Un­moved by faith

Pasatiempo - - Moving Images - Jonathan Richards For The New Mex­i­can

Of Gods and Men, drama, rated PG-13, in French and Ara­bic with sub­ti­tles, Re­gal DeVargas, 3.5 chiles

IIn Florida, an ig­no­rant bigot in a pas­tor’s cloth­ing burns a Ko­ran in the name of Chris­tian­ity and stirs up ha­tred, vi­o­lence, and mur­der half­way around the globe. It’s a world away from the ap­proach of a brother­hood of French Trap­pist monks in Al­ge­ria, whose life in a small com­mu­nity in the At­las Moun­tains was lived in peace and friend­ship with their Mus­lim neigh­bors as the Al­ge­rian Civil War raged around them.

That story, based upon ac­tual events in 1996, is told by French film­maker Xavier Beau­vois in his quiet, com­pelling, and beau­ti­fully ob­served film Of Gods and Men, which took the Grand Prix at Cannes as well as a host of other awards last year and was a box-of­fice sen­sa­tion in France, where peo­ple re­mem­ber what hap­pened.

The monks live and work in the rus­tic moun­tain vil­lage of Tib­hirine as a benev­o­lent pres­ence, blend­ing in with the lives of the Arab com­mu­nity as un­ob­tru­sively as they can. Brother Luc, played with rum­pled seren­ity by the great Michel Lonsdale, tire­lessly of­fers the lo­cal pop­u­lace his med­i­cal ex­per­tise, along with fatherly ad­vice on life and love when it is sought. Brother Chris­tian (Lambert Wil­son, best known here as the Merovin­gian in the Ma­trix movies) is the prior of the lit­tle monastery. He’s a man of eru­di­tion, dig­nity, and con­vic­tion, but he’s not a pros­e­ly­tizer. He stud­ies the Ko­ran and par­tic­i­pates in col­lo­quies and cer­e­monies with Mus­lim el­ders and neigh­bors. “Our mis­sion here is to be brothers to all,” he says. “Love en­dures ev­ery­thing.”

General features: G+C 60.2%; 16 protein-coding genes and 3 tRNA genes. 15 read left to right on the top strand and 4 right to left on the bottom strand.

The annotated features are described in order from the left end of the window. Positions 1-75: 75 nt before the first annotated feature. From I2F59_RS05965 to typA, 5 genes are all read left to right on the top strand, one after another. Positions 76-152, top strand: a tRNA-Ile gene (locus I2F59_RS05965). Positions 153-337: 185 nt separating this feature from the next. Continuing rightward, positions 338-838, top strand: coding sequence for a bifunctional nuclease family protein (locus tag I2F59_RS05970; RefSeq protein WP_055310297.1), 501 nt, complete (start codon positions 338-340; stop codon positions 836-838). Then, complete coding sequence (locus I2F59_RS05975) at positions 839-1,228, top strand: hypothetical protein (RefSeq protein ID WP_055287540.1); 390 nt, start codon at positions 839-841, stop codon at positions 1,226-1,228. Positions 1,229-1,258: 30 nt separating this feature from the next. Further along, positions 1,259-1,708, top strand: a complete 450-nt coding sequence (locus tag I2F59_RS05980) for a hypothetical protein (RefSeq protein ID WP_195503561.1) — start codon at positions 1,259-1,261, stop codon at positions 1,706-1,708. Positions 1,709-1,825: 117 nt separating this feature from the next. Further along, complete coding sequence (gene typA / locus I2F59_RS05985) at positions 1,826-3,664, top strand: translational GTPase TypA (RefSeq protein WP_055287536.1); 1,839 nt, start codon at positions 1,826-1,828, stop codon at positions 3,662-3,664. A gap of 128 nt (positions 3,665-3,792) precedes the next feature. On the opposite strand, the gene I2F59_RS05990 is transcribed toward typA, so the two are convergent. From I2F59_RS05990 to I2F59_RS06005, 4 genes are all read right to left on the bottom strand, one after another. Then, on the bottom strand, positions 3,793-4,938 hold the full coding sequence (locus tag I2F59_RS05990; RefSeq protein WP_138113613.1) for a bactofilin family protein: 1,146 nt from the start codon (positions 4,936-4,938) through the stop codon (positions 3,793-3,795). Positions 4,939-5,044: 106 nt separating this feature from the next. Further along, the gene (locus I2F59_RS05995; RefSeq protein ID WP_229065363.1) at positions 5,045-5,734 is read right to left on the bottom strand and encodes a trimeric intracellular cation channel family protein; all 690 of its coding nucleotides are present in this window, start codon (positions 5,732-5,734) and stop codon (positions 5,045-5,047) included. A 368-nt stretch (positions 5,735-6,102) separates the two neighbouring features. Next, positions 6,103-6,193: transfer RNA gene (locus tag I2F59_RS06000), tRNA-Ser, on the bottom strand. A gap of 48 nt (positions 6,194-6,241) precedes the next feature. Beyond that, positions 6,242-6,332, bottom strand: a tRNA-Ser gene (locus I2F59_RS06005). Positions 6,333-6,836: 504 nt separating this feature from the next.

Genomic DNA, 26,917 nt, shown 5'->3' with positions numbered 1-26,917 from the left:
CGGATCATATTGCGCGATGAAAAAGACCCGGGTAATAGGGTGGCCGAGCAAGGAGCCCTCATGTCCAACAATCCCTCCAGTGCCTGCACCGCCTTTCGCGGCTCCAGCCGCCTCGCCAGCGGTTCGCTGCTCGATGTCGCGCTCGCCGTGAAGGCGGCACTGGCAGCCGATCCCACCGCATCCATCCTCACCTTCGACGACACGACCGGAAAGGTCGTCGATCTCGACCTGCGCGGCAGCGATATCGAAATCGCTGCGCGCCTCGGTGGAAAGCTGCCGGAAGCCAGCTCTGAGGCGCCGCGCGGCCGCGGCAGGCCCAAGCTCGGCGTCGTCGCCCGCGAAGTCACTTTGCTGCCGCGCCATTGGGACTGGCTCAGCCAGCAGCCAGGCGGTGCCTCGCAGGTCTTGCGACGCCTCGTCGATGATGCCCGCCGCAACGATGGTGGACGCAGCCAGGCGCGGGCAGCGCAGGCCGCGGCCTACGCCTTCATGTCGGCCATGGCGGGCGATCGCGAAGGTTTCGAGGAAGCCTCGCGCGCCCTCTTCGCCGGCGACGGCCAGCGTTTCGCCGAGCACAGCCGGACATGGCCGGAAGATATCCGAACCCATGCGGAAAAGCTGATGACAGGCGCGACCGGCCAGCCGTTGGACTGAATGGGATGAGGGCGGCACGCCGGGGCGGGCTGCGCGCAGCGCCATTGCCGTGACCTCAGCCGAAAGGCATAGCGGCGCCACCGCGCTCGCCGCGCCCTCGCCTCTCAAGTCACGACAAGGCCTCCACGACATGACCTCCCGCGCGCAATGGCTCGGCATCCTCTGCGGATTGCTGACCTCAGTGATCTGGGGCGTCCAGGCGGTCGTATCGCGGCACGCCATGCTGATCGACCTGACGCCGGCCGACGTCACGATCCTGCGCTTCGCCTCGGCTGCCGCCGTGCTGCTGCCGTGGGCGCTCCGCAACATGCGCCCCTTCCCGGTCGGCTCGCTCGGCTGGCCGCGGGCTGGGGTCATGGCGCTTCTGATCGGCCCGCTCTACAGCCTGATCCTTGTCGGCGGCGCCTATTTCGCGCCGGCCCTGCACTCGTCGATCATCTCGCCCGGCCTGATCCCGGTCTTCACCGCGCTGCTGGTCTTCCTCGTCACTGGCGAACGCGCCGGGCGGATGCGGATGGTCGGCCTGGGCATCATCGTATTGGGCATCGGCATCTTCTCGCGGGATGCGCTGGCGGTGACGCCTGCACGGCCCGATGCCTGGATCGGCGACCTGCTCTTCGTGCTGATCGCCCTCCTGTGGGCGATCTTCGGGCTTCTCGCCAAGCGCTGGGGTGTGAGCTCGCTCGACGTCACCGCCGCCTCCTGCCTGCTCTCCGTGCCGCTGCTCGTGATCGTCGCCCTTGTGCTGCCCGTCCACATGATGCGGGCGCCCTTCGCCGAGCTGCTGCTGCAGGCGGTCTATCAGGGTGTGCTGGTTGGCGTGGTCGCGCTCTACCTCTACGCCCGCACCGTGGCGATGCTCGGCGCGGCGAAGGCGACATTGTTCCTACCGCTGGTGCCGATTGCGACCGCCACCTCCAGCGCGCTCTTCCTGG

And yet, of course, the very pres­ence of these monks in Al­ge­ria is a legacy of French colo­nial­ism. This is pointed out by an of­fi­cial of the Al­ge­rian gov­ern­ment who sum­mons the Trap­pists to his of­fice to dis­cuss mil­i­tary pro­tec­tion for the monastery af­ter an Is­lamist ter­ror­ist group cuts the throats of Croa­t­ian mi­grant work­ers at a nearby build­ing site.

Brother Chris­tian re­fuses mil­i­tary pro­tec­tion. A monastery is no place for armed sol­diers. Some of the other brothers aren’t so sure.

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